Dispute resolution clauses: When the road to a binding determination is paved with non-binding options
The recent case of Contract Control Services v Department of Education and Training  VSC 507 provides further clarification on what constitutes a ‘method of resolving disputes’ for the purpose of satisfying the requirement in section 10A of the Building and Construction Industry Security of Payment Act 2002 (Act). The case makes it clear that it is possible to mandate a process of dispute resolution that includes non-binding steps, so long as it culminates in a binding determination.
Contract Control Services (CCS) entered into a construction contract with the Department of Education and Training (DET) in 2013 for construction works and related goods and services for the construction of the Bendigo Senior Secondary College Theatre Project.
CCS issued a final payment claim in the sum of $2,682,200.75 for which DET issued a payment schedule of nil. CCS applied for adjudication with Adjudicate Today for a revised amount of $2,462,063.26, made up of 118 variations. Most of these variations were categorised as ‘second class variations’ under section 10A of the Act. Because the variations were greater than 10% of the contract price, they would not be claimable under the Act if the contract contained a method for resolving disputes.
Under section 10A(3)(d) of the Act, second class variations are not claimable if the contract price is more than $5,000,000 (unless it does not contain a method for resolving disputes).
However, section 10A(4) has an important impact on this provision, because if the variations claimed under the contract total more than 10% of the contract price, the threshold of $5,000,000 is reduced and second class variations will not be claimable if the contract price is greater than $150,000 (unless the contract does not contain a method for resolving disputes).
Therefore, variations will not be considered ‘second class variations’ and usually will not be claimable under the Act if:
1 the variations are more than 10% of the contract price;
2 the contract price is more than $150,000; and
3 the contract contains a method for resolving disputes.
The concept of ‘a method of resolving disputes’ is therefore significant in deciding whether or not parties will be able to rely on the security of payments regime.
CCS appealed the adjudicator’s decision to the Supreme Court, arguing that the contract did not contain a valid method for resolving disputes. In this case, the adjudicator found that the contract did contain a valid method of resolving disputes, so the variations were not claimable and CCS was only entitled to $61,750.47.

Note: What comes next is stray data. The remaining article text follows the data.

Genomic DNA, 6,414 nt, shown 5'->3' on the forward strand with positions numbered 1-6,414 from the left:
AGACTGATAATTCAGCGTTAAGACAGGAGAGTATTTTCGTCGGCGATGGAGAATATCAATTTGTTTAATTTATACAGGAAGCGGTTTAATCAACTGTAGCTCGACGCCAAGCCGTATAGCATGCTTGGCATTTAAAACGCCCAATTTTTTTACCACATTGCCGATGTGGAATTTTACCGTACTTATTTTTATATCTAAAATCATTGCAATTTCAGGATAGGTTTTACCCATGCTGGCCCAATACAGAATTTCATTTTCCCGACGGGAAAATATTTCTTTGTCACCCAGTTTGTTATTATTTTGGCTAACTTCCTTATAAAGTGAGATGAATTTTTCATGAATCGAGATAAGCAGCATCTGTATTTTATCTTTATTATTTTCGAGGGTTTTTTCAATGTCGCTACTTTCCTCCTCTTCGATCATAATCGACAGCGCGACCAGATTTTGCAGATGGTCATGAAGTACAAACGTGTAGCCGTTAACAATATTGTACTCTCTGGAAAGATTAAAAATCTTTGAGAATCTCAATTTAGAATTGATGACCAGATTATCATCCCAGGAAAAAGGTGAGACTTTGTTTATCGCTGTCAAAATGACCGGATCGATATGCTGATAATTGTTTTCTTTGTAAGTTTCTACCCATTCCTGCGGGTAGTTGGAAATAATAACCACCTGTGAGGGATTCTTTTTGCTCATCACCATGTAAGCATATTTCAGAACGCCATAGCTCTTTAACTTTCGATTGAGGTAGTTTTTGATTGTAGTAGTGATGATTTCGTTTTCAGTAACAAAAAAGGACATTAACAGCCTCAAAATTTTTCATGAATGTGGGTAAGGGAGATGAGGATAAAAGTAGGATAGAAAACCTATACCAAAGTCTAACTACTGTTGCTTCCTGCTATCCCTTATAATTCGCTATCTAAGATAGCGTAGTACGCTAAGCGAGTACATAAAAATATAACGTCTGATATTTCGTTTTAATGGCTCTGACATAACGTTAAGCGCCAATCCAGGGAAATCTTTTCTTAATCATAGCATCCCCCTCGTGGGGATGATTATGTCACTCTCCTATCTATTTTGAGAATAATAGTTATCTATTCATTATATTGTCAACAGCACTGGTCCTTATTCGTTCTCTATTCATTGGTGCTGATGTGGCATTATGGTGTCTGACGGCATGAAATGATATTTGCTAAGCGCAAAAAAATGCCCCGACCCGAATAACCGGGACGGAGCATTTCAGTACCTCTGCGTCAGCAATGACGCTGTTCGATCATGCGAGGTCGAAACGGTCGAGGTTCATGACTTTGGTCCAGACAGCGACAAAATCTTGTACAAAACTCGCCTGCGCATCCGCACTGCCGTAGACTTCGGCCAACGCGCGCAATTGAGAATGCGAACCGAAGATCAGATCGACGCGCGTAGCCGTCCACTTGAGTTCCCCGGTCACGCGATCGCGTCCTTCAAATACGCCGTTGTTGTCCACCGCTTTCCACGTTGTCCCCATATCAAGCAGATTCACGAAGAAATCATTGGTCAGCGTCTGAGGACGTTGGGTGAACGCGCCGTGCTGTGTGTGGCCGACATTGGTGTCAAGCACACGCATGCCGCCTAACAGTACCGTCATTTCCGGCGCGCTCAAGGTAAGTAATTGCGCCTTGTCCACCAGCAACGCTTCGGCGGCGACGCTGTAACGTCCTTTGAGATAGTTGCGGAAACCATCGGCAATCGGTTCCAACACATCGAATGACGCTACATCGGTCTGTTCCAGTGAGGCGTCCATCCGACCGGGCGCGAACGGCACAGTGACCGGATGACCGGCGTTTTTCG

Branlin v Totaro  VSC 492 sets out the test for ‘a method of resolving disputes’ and requires the contract to provide:
- a process which could be described as a ‘method’ of dispute resolution
- a process which is capable of resulting in a binding resolution of the dispute and
- a process which the contract makes it a binding obligation for the parties to enter upon and participate in.
This test was affirmed in SSC Plenty Road v Construction Engineering (Aust) & Anor  VSC 492.
The CCS and DET contract set out the following process for dispute resolution in relation to a second class variation:
- Where a contractor has issued a notice of dispute in relation to a payment claim, and the principal (at its election) has responded, and the Superintendent has provided its written decision in respect of the contract’s notice of dispute;
- if either party is dissatisfied with the Superintendent’s decision, the parties are required within 14 days to confer at least once to attempt to resolve the dispute, and if unsuccessful, may explore other methods of dispute resolution;
- in the event that the dispute cannot be resolved, either party may refer the dispute to arbitration or litigation.
CCS argued that this did not provide a binding obligation to participate in arbitration or litigation because the clause allowed the parties to elect to proceed to mediation or other non-binding methods of dispute resolution. It also focused on the word ‘may’ as giving the parties an option to proceed to arbitration, rather than creating a binding requirement.
The court made clear that if the method of resolving disputes is confined to a method that may not result in resolution, such as mediation, the contract will not satisfy the test.
However, the court disagreed with CCS and found that while it was open to the parties to try non-binding methods of dispute resolution as steps in the prescribed method; if those steps were unsuccessful the parties would ultimately be required to arbitrate or to litigate. The court held that in the circumstances, there was a clear process which was required to be followed by the parties, which culminated in an election between arbitration or litigation, both of which would result in a binding determination. The word ‘may’ merely indicated a choice between two binding methods and was not fatal to the binding nature of the dispute resolution method.
The court, therefore, held that all three limbs of the Branlin test were satisfied. Unfortunately for CCS, this meant that the adjudicator had correctly determined that none of its second class variations were claimable under the Act.
This case provides welcome additional clarity on the validity of dispute resolution clauses in the context of the security of payments regime. It is clear from Branlin and SSC Plenty that for the contract to contain a valid method for resolving disputes, the parties must be bound to follow the method, and the result must be binding on the parties. This case shows us that the test does not prevent a contract from setting out a process that includes various options for dispute resolution, including the option of exploring alternative non-binding methods, as long as the process culminates in a mandatory binding determination.
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